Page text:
Rationale 3: Tracheal Dilators are wider than the smallest tracheostomy tube, it can be quite difficult to use, to gage competency and to insert a tracheostomy tube. Reported tracheal and stomal damage has been associated with their use. The trust audit demonstrated that we couldn’t maintain competence of staff using them, and their effectiveness of facilitating the insertion of a tracheostomy tube was in question. GOSH moved to the more non-invasive method of Seldinger to re-insert a tracheostomy tube (Lyons et al 2007).

Rationale 4: Although  every effort is made to make the stomal opening as safe as possible, with the use of stay and maturation sutures, decannulation of the tube within the first few days will compromise the airway and can make reinsertion of a tube difficult. Care must be concentrated on maintaining patency with good humidity, securing and regular suctioning.

Rationale 5: Early engagement with local hospital and community team is essential, so that discharge planning/ obtaining the necessary equipment/ training staff can be started as soon as possible. For the majority of children the aim is to always transfer back to the local hospital prior to discharge home.

Rationale 6: This allows the stoma to heal and establish itself ensuring the tube change is uneventful.

Rationale 7: If the stoma has not established itself there is risk that early decannulation. With the re-insertion of the tube, this may not go back into the stoma, but instead go into the pre tracheal tissue/space. Position can be confirmed with flexible endoscopy if concerned.

Rationale 8: These support stoma maturation, so that the pathway from skin to trachea is established sooner.

Rationale 9: The sutures allow the trachea to be lifted to the surface and pulled apart for the tube to be re-inserted.

Rationale 10: Haemorrhage may be life threatening and the child will have to be returned to theatre.

Rationale 11: Regular and frequent suctioning in the first 24 hours reduces the risk of needing to change the tube early whilst the stoma is healing. It’s essential that secretions don’t build up and block the tube.

Rationale 12: The HME will not offer enough humidity in the first instance, increasing the risk of thick secretions and blockage.

Rationale 13: Cold humidity increases the heat loss from the respiratory tract, impacting overall on the small infant.

Rationale 14: The child may have a paralysing spray to the back of the throat which will prevent them from protecting their airway from aspiration. The effect of this paralysing spray wears off after a number of hours.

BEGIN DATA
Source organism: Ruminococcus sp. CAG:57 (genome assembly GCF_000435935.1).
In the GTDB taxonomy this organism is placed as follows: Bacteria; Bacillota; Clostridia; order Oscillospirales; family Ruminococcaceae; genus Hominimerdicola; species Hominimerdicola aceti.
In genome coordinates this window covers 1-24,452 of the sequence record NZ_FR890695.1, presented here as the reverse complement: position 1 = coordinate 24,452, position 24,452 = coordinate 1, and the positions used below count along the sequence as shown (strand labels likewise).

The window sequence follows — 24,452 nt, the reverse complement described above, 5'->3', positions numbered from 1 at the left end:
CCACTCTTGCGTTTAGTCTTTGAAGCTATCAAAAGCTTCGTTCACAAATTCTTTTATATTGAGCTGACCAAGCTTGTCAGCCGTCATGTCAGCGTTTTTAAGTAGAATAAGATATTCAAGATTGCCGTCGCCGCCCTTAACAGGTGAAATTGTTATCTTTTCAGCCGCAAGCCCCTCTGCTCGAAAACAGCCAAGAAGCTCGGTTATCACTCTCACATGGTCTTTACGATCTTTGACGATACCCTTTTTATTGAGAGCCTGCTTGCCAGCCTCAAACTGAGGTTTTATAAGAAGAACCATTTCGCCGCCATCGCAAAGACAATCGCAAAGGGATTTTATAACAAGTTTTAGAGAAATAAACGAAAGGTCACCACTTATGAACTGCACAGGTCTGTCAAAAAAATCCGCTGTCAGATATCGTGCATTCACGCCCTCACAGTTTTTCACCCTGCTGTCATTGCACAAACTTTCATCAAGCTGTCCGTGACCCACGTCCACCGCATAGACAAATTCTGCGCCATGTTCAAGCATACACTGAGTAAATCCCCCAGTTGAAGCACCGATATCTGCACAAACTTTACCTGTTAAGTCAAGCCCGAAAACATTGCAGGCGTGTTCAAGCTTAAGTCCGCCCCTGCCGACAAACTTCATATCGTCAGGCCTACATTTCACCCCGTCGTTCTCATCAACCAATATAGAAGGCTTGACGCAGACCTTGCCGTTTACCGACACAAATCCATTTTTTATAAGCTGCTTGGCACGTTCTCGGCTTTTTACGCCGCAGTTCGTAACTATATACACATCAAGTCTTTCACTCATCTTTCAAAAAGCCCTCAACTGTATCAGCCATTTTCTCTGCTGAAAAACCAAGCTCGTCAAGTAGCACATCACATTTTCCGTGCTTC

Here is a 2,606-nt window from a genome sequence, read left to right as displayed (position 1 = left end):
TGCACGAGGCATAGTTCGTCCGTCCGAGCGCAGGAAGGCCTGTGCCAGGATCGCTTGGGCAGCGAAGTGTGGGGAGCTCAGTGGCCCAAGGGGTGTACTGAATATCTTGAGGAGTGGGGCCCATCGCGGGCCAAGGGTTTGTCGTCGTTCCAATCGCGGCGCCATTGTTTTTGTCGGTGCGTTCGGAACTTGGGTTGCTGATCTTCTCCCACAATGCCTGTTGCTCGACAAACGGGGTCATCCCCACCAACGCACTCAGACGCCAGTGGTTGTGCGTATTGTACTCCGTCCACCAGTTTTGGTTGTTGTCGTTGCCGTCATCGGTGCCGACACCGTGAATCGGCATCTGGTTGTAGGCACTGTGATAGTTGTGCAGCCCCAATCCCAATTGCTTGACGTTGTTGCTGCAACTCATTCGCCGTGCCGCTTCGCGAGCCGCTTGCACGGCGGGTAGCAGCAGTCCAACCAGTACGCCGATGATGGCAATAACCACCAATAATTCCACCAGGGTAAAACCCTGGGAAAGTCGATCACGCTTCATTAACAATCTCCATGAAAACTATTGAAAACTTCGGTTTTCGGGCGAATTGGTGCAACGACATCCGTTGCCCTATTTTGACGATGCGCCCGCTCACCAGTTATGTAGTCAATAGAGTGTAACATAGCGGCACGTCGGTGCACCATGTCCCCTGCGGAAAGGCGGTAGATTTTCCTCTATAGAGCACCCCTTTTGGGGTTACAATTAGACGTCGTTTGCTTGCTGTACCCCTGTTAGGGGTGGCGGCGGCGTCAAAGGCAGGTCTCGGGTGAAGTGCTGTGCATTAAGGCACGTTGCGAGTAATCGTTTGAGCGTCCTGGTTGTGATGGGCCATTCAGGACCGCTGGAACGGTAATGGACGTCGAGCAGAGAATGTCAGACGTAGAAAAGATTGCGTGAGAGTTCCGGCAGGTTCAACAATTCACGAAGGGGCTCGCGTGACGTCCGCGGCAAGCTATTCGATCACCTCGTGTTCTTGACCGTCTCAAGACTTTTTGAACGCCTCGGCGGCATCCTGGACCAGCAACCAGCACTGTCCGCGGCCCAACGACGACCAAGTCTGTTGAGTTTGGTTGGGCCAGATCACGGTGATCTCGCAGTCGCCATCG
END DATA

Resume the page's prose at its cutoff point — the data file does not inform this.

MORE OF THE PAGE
Rationale 15: Correct Emergency equipment must be readily available to facilitate an immediate response and possible resuscitation.

Rationale 16: This is placed under the child’s shoulders which in turn hyper-extends the neck, exposing the stomal area, making it easier to assess, clean or change the tube.

Rationale 17: Once the tapes are cut the tube is vulnerable to accidental decannulation, the child must be settled/ not able to pull at the tube. Individual assessments must be made as the majority of children will learn to sit still during tape changes.

Rationale 18: Do not push down hard the child will find this uncomfortable and will not sit still, use just enough pressure to support the tube.

Rationale 19: Sitting the child up allows any neck ‘chubbiness’ to fall down, giving a better indication of the tension.

Rationale 20: The tapes must be tight enough to support the tube, not too loose that the tube decannulates and not too tight that there is excoriation of the surrounding skin. Adjust accordingly.

Rationale 21: Correct emergency equipment must be readily available to facilitate an immediate response and possible resuscitation. 

Rationale 22: Tracheal Dilators are wider than the smallest tracheostomy tube, it can be quite difficult to use, to gage competency and to insert a tracheostomy tube. Reported tracheal and stomal damage has been associated with their use. The trust audit demonstrated that we couldn’t maintain competence of staff using them, and their effectiveness of facilitating the insertion of a tracheostomy tube was in question. GOSH moved to the more non-invasive method of Seldinger to re-insert a tracheostomy tube (Lyons et al 2007).

Rationale 23: To gage cooperation and understanding

Rationale 24: Use of suctions catheters that occupy half the diameter of the tracheostomy tube, allows the child to continue breathing during the procedure.

Rationale 25: Passing the distal and lateral holes of the suction catheter just out of the end of the tracheostomy tube, allows retrieval of secretions coughed up, keeping the tracheostomy tube tip clear. By just going beyond the tip of the tracheostomy tube, the tube provides protection for the suction catheter, preventing the tip of the suction catheter from adhering to the vulnerable tracheal mucosa or hitting the carina.

Rationale 26: Thick gloopy secretions are more difficult to for the child to cough out of the tube, and more difficult to retrieve on suctioning, running the risk of occluding the tracheostomy tube.


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Reference 2

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Reference 3

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Document control information

Lead Author(s)

Joanne Cooke, Clinical Nurse Specialist, Tracheostomy Care, Ear, Nose and Throat (ENT)

Document owner(s)

Joanne Cooke, Clinical Nurse Specialist, Tracheostomy Care, Ear, Nose and Throat (ENT)

Approved by

Guideline Approval Group

Reviewing and Versioning

First introduced: 
02 October 2000
Date approved: 
14 October 2015
Review schedule: 
Three years
Next review: 
14 October 2018
Document version: 
Previous version: